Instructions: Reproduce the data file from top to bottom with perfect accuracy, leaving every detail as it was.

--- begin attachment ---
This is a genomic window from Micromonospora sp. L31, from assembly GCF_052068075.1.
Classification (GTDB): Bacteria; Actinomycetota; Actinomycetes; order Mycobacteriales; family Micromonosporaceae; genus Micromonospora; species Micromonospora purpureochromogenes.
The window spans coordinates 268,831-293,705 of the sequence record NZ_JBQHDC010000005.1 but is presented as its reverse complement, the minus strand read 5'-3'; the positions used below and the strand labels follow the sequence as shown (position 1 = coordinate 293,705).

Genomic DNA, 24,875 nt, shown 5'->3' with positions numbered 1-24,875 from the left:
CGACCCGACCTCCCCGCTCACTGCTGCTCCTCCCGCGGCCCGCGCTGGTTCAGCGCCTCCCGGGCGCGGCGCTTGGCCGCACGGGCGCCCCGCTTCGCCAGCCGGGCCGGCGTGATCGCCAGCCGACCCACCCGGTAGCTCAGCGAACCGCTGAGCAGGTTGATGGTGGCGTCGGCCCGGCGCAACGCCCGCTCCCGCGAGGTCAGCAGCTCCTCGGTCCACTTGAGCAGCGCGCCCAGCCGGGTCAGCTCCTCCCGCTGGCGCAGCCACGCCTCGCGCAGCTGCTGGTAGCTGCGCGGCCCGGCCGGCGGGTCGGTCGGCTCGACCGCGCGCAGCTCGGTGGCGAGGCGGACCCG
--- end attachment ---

This is a genomic window from Micromonospora sp. L31, from assembly GCF_052068075.1.
Classification (GTDB): Bacteria; Actinomycetota; Actinomycetes; order Mycobacteriales; family Micromonosporaceae; genus Micromonospora; species Micromonospora purpureochromogenes.
The window spans coordinates 268,831-293,705 of the sequence record NZ_JBQHDC010000005.1 but is presented as its reverse complement, the minus strand read 5'-3'; the positions used below and the strand labels follow the sequence as shown (position 1 = coordinate 293,705).

Genomic DNA, 24,875 nt, shown 5'->3' with positions numbered 1-24,875 from the left:
CGACCCGACCTCCCCGCTCACTGCTGCTCCTCCCGCGGCCCGCGCTGGTTCAGCGCCTCCCGGGCGCGGCGCTTGGCCGCACGGGCGCCCCGCTTCGCCAGCCGGGCCGGCGTGATCGCCAGCCGACCCACCCGGTAGCTCAGCGAACCGCTGAGCAGGTTGATGGTGGCGTCGGCCCGGCGCAACGCCCGCTCCCGCGAGGTCAGCAGCTCCTCGGTCCACTTGAGCAGCGCGCCCAGCCGGGTCAGCTCCTCCCGCTGGCGCAGCCACGCCTCGCGCAGCTGCTGGTAGCTGCGCGGCCCGGCCGGCGGGTCGGTCGGCTCGACCGCGCGCAGCTCGGTGGCGAGGCGGACCCG